Schools in Danville and Pittsylvania County are possible high-risk COVID-19 transmission locations, according to metrics released this week by the Virginia Department of Health and the Centers for Disease Control and Prevention.
Schools in neighboring Martinsville and Henry County also are in that classification.
The health organizations use a composite of metrics to place individual cities and counties into one of five levels ranging from lowest risk to highest risk. In between those levels are lower risk, moderate risk and higher risk. Just as transmission and infection data can spike and recede, the risk levels will change to reflect that movement.
As of Wednesday, Danville and Henry County have the highest risk classification in large part due to high figures in the category of total number of new cases per 100,000 population in the last 14 days. Danville’s figure stood at 294.9, while Henry County’s was 204.1. Their respective 14-day percent positivity rates were calculated as 5.1% (moderate risk) and 9.5% (higher risk).
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Personnel in the separate public school districts are aware of the dashboard — which was released on Monday but tracks locality data going back to earlier in the year — and are using its information to inform daily discussions about reopening procedures.
The Danville School Board has not yet voted on a date to begin phasing students back into classrooms, but members are expected to hear a recommendation either for or against that movement from Interim Superintendent Catherine Magouyrk on Oct. 15.
Until then, the data collection continues.
“Those factors are a large contributor in our decision-making,” William Chaney, the director of safety and security at Danville Public Schools, said in a statement. “We have hope that the numbers will continue to decrease. We will continue to monitor the 14-day trends. The positive rate per day has dropped recently, which gives us hope. Unfortunately, the numbers also tend to fluctuate.”
The percent positivity rate for Danville has indeed dropped from 12.4% on Sept. 1 to 5.1% on Wednesday.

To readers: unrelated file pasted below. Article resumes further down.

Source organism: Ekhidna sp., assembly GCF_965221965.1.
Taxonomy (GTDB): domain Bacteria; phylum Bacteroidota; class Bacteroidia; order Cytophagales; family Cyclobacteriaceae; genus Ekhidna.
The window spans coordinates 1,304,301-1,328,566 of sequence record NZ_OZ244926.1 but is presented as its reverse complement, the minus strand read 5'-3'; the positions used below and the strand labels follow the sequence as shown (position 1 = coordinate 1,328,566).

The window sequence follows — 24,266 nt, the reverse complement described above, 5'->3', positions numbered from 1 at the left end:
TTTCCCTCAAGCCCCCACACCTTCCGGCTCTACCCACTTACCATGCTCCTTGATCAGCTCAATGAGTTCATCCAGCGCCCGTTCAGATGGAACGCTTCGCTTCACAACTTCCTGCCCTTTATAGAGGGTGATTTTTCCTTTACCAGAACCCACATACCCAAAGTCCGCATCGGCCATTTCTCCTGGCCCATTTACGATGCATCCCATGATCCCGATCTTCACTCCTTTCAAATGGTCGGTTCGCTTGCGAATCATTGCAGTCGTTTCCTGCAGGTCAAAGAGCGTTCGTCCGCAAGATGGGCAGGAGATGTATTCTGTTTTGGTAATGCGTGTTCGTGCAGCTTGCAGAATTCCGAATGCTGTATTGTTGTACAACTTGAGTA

The Henry County School Board voted Sept. 24 to adopt a hybrid model beginning on Oct. 12. Since that vote, the county’s number of new cases per 100,000 population within the last 14 days has increased from 192.3, but its percent positivity rate has dropped from 11% to 9.5% by Wednesday.
Henry County’s school board will meet on Thursday evening, but there is no formal agenda item yet to discuss the schools being seen as a high-risk transmission location or to reconsider the vote made last week.
According to the VDH and CDC, the current status in Martinsville and Pittsylvania County is only moderately better compared to Danville and Henry County.
Martinsville City is listed as a higher risk locality in part because of its current 131.8 number of new cases per 100,000 population within the last two weeks. Further, the percent positivity rate in that same timeframe is 10%, which is also a higher risk. Pittsylvania County’s metrics in the same categories are listed as 165.7 (higher risk) and 5.1% (moderate risk).
One positive indicator in Martinsville, however, is that the percent change in new cases per 100,000 in the last seven days compared to the previous seven days is minus 30 %, putting Martinsville in the lowest risk category for that metric. The opposite is true in Pittsylvania County, though, where that figure is 10.4% (highest risk).
Martinsville City Public Schools students remain in virtual learning for the time being, and Superintendent Zeb Talley Jr. said that will remain the case until the health data improve.
“We’ve reviewed our metrics and we’re still in the high zone. In fact, we’re right below the highest level you can be in terms of contamination spread,” Talley said. “Of course we’re going to remain on virtual [learning] until we can get some type of assurance [that we are] minimal risk. Safety continues to be our number one priority.”
In the meantime, Talley said his district will continue monitoring Martinsville’s statistics just as it always has. The addition of this new VDH and CDC dashboard will help create a fuller view of the pandemic’s local spread, he said.
“We don’t want any guesswork,” Talley said. “We’re going to follow the data, and any additional information we can get is very significant for us.”
Pittsylvania County Schools students in kindergarten through third grade returned to classrooms last week, along with Pittsylvania Career & Technical Center students. All other grades are scheduled to return on Oct. 12. Superintendent Mark Jones was not available for comment Wednesday.
Across Virginia, only five localities were classified as lower risk or lowest risk areas as of Wednesday. Those were Bland County, Alleghany County, Rappahannock County, Poquoson City and Northampton County. Much of the state remains classified as higher risk, with particular problem areas being Buchanan, Tazewell and Smyth counties in deep Southwest Virginia and the counties south of Petersburg, including Prince George, Surry, Sussex, Greensville, Southampton and Isle of Wight.